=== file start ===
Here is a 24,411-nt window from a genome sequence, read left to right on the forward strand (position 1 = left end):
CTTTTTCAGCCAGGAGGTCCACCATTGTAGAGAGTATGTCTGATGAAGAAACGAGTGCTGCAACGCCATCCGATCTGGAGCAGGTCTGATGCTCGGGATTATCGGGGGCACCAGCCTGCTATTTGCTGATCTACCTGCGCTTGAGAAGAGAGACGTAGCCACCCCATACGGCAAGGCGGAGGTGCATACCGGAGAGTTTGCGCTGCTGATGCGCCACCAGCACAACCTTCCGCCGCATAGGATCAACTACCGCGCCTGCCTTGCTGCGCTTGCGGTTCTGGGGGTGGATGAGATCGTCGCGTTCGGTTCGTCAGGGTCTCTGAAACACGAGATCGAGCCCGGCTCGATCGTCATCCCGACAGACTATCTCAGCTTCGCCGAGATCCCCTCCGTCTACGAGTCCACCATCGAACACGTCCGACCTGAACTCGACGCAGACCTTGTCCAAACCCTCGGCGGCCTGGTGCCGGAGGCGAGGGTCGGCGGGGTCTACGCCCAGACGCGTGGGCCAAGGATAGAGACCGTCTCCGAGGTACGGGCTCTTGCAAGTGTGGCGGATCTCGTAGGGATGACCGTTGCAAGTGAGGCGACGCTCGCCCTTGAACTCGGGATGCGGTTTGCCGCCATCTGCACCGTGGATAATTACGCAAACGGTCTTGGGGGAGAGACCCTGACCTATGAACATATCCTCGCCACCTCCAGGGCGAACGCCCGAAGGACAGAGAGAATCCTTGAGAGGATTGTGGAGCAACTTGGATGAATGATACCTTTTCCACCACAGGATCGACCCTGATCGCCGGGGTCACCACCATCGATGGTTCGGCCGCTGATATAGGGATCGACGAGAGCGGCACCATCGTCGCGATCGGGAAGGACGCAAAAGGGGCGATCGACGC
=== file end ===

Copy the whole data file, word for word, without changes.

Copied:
Here is a 24,411-nt window from a genome sequence, read left to right on the forward strand (position 1 = left end):
CTTTTTCAGCCAGGAGGTCCACCATTGTAGAGAGTATGTCTGATGAAGAAACGAGTGCTGCAACGCCATCCGATCTGGAGCAGGTCTGATGCTCGGGATTATCGGGGGCACCAGCCTGCTATTTGCTGATCTACCTGCGCTTGAGAAGAGAGACGTAGCCACCCCATACGGCAAGGCGGAGGTGCATACCGGAGAGTTTGCGCTGCTGATGCGCCACCAGCACAACCTTCCGCCGCATAGGATCAACTACCGCGCCTGCCTTGCTGCGCTTGCGGTTCTGGGGGTGGATGAGATCGTCGCGTTCGGTTCGTCAGGGTCTCTGAAACACGAGATCGAGCCCGGCTCGATCGTCATCCCGACAGACTATCTCAGCTTCGCCGAGATCCCCTCCGTCTACGAGTCCACCATCGAACACGTCCGACCTGAACTCGACGCAGACCTTGTCCAAACCCTCGGCGGCCTGGTGCCGGAGGCGAGGGTCGGCGGGGTCTACGCCCAGACGCGTGGGCCAAGGATAGAGACCGTCTCCGAGGTACGGGCTCTTGCAAGTGTGGCGGATCTCGTAGGGATGACCGTTGCAAGTGAGGCGACGCTCGCCCTTGAACTCGGGATGCGGTTTGCCGCCATCTGCACCGTGGATAATTACGCAAACGGTCTTGGGGGAGAGACCCTGACCTATGAACATATCCTCGCCACCTCCAGGGCGAACGCCCGAAGGACAGAGAGAATCCTTGAGAGGATTGTGGAGCAACTTGGATGAATGATACCTTTTCCACCACAGGATCGACCCTGATCGCCGGGGTCACCACCATCGATGGTTCGGCCGCTGATATAGGGATCGACGAGAGCGGCACCATCGTCGCGATCGGGAAGGACGCAAAAGGGGCGATCGACGC